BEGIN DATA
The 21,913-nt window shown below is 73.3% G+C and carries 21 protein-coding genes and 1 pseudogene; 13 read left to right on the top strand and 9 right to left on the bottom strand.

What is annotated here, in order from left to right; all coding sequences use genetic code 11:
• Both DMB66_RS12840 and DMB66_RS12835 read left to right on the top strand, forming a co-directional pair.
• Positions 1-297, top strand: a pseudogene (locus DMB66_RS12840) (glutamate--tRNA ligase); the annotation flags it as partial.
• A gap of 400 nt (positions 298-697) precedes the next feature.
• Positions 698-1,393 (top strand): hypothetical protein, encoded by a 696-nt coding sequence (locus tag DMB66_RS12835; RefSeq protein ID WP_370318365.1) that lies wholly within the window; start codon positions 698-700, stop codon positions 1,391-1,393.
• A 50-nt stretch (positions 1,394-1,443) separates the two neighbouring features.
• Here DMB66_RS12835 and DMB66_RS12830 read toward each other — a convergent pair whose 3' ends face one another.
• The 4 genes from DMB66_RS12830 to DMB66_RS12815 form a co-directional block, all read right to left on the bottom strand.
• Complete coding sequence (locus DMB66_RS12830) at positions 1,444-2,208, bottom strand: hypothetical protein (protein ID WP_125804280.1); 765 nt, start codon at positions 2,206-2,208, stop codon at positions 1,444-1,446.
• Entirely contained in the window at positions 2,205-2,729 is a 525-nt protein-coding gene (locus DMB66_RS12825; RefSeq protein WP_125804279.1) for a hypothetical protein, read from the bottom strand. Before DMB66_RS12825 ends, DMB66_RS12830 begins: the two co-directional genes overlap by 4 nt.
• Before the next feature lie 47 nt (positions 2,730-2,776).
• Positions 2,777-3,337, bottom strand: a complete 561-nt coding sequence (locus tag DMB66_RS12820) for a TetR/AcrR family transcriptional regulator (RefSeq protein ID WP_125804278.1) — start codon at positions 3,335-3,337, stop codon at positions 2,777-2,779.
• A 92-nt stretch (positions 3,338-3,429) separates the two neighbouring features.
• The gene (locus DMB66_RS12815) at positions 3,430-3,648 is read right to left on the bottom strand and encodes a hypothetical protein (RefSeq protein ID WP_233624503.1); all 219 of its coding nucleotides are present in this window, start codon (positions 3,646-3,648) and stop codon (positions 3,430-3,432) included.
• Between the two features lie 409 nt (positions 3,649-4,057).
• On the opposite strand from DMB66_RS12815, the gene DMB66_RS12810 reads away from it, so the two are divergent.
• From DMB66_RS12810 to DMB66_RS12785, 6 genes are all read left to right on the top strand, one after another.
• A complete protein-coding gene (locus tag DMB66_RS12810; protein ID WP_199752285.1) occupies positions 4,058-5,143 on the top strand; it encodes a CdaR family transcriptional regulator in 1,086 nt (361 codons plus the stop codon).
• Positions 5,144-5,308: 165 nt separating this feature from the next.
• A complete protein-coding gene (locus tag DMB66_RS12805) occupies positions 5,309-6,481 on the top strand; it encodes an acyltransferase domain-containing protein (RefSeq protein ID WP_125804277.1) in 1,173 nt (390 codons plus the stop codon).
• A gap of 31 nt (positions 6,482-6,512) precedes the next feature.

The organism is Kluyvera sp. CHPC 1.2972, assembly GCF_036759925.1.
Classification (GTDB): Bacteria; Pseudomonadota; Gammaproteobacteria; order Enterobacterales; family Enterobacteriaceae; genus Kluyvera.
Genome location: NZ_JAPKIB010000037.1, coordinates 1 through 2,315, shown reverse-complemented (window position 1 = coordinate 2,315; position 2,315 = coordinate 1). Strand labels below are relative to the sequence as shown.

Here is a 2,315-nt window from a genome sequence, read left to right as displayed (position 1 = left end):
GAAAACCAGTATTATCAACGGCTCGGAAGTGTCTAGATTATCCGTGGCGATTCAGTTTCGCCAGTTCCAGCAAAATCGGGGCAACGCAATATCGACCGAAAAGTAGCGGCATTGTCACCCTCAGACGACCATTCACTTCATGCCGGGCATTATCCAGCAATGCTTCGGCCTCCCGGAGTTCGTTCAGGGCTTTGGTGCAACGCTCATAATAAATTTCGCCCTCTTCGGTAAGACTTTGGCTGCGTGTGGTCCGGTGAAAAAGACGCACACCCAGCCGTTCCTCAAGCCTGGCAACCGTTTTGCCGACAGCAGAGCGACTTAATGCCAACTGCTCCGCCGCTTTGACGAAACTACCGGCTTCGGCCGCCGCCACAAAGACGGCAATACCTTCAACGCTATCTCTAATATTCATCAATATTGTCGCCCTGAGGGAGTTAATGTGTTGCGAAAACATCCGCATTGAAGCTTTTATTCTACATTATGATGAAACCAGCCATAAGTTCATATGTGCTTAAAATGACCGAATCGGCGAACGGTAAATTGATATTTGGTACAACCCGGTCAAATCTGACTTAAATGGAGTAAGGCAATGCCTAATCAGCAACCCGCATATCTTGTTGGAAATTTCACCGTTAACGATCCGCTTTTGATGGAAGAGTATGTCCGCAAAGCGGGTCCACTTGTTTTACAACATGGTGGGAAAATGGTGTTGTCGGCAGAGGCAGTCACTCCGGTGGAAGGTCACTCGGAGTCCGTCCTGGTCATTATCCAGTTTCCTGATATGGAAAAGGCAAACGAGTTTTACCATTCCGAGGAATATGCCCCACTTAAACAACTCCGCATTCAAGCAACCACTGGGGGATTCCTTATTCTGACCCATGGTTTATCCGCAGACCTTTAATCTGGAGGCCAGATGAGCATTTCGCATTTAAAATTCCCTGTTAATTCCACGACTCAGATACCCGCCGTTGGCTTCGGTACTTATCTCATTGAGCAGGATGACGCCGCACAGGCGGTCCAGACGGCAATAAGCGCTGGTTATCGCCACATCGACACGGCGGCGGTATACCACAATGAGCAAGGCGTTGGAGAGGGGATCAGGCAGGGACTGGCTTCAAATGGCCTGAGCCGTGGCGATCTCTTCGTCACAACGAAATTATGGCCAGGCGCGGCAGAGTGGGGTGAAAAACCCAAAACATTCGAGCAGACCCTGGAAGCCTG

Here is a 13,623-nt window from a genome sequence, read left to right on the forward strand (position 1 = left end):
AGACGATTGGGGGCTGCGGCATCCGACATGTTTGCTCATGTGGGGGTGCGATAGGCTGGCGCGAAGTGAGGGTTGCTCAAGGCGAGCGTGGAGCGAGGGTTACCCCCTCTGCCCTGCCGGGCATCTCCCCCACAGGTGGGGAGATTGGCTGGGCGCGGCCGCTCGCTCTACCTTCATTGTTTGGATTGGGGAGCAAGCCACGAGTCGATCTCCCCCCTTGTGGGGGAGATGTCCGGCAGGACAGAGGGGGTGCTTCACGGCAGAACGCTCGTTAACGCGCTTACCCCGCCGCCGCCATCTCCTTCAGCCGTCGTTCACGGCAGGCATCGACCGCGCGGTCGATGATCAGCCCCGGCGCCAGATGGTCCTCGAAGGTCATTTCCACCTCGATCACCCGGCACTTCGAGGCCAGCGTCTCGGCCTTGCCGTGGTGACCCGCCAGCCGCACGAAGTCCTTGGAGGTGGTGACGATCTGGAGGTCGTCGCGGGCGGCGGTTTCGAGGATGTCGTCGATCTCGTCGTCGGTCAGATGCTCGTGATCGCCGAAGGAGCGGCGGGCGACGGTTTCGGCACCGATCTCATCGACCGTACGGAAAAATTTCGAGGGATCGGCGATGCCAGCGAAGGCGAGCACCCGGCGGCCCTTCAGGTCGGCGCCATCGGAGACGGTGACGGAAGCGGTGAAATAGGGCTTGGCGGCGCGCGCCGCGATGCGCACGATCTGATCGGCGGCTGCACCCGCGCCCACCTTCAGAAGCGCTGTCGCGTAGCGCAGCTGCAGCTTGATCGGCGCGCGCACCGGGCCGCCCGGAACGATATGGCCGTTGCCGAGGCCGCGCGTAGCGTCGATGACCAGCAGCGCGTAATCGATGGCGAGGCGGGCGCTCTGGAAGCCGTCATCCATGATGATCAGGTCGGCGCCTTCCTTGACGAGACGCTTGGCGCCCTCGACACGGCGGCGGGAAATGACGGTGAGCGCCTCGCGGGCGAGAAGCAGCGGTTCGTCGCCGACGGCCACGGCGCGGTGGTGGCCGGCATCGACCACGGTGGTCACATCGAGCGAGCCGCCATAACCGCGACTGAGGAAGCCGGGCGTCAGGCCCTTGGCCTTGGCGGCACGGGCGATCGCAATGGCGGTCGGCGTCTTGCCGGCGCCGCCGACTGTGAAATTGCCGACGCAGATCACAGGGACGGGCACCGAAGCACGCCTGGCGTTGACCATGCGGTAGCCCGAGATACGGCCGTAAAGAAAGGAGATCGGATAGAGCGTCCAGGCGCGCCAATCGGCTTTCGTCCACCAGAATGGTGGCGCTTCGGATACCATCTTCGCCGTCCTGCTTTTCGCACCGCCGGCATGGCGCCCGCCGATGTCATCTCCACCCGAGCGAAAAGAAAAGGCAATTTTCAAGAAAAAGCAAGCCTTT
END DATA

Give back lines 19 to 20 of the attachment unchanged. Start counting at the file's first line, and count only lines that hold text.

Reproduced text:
• A complete protein-coding gene (locus tag DMB66_RS12810; protein ID WP_199752285.1) occupies positions 4,058-5,143 on the top strand; it encodes a CdaR family transcriptional regulator in 1,086 nt (361 codons plus the stop codon).
• Positions 5,144-5,308: 165 nt separating this feature from the next.